Russia wants improved ties with the United States, and no one in the Kremlin wants the Taliban to return to power in Afghanistan. But Moscow apparently now feels that it has the advantages. If the United States is serious about upgrading its presence in Afghanistan, it needs Manas or its equivalent -- a secure air base in the north to house troops, supplies and equipment. With the "southern route" through Pakistan under greater threat, Washington is not at all eager to contemplate the geopolitical ramifications of NATO allies using Iran as a transit country. And the price that Uzbekistan might demand for allowing renewed access to its Kharsi-Khanabad air base, which the United States abandoned in November 2005, might be too high a price for President Barack Obama's administration to pay.

The standard argument in Washington is that Moscow will never want to contribute to the failure of the U.S. mission in Afghanistan because this would endanger Russia's security, but this misses the point. Russia very much wants to cooperate with the United States to root out Islamic extremism in Afghanistan, but it is more concerned about facilitating a long-term U.S. presence in Central Asia or having Washington stabilize the country so that energy projects that damage Russian interests can go forward.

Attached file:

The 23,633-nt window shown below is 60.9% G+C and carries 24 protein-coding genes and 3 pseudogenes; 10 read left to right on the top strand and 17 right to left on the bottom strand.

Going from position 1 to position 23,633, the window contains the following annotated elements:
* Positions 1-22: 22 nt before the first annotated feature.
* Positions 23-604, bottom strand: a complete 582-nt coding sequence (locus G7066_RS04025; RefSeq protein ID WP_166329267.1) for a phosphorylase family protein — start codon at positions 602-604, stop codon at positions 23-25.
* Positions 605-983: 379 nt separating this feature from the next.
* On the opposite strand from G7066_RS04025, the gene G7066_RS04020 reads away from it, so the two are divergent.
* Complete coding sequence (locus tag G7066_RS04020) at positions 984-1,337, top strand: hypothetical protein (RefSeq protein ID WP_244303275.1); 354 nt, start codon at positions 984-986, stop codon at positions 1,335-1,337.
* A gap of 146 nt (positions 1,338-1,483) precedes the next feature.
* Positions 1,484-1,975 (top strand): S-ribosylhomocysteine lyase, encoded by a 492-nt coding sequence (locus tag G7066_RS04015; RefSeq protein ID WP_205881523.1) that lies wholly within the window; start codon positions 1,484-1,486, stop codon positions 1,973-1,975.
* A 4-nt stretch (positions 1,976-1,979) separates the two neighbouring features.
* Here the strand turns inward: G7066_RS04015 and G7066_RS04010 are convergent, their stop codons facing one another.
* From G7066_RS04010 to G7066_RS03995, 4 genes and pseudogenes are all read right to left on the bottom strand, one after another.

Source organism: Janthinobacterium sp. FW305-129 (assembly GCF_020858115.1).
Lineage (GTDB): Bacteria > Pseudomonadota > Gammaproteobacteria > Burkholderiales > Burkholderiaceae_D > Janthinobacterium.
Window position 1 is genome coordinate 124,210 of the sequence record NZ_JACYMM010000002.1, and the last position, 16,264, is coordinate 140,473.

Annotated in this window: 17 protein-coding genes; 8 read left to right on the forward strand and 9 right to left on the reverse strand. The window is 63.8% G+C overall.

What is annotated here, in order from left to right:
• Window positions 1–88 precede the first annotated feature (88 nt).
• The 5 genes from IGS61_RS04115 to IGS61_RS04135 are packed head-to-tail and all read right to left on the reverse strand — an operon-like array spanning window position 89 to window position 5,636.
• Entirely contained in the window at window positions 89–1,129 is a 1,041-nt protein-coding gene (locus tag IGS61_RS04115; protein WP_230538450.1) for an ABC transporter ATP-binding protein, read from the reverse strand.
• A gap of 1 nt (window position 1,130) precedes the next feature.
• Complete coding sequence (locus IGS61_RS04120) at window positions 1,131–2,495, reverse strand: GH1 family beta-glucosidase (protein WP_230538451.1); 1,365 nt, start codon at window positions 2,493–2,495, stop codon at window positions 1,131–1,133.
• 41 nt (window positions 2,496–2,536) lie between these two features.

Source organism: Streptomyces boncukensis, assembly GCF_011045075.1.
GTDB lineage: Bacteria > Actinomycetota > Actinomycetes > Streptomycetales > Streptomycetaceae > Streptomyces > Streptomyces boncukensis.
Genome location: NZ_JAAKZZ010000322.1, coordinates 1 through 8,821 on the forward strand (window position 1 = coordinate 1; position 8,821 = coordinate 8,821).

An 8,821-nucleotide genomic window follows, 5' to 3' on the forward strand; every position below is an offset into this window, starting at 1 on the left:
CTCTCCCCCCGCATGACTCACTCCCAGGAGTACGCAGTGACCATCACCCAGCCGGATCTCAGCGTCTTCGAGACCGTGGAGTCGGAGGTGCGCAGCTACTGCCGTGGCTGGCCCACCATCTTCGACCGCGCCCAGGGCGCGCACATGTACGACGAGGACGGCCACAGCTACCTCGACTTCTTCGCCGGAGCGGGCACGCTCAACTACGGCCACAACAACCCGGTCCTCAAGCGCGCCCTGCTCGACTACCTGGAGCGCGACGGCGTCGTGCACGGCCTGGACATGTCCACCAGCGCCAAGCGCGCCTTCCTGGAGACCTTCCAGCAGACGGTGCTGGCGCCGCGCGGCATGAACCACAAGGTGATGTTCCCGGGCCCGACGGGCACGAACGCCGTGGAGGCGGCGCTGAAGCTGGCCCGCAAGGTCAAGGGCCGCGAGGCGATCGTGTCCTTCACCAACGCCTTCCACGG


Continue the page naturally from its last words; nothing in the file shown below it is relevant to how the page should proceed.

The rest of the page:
But Russia's interests can be met without allowing the Obama administration to necessarily triumph in the "land of the unruly." The Taliban is more contained in 2009 than it was in 1999, and a reinvigorated group of Northern Alliance warlords and chieftains remain a formidable barrier to the expansion of Taliban influence back into Central Asia.

So the burden shifts to Washington. Just how important is the Afghan mission? In Munich, Vice President Joe Biden rejected the idea that Russia should have a "sphere of influence," but is Washington amenable to giving Moscow a "zone of preference" across the Eurasian space if, in the end, this raises the chances for success in Afghanistan? Is this preferable to weakening Washington's continued efforts to isolate Iran by giving Tehran greater leverage over NATO operations?

The Obama administration is still quite uncertain as to what price it can afford to pay to work with the Kremlin. In addition, it is not completely convinced that the help Russia is willing to provide is crucial to combat the major threats to U.S. security. And Moscow sees no reason to offer the United States any "free" assistance. So the real question is: Who is going to blink first?

Nikolas K. Gvosdev is a professor of national security studies at the U.S. Naval War College. The opinions expressed in this comment are entirely his own.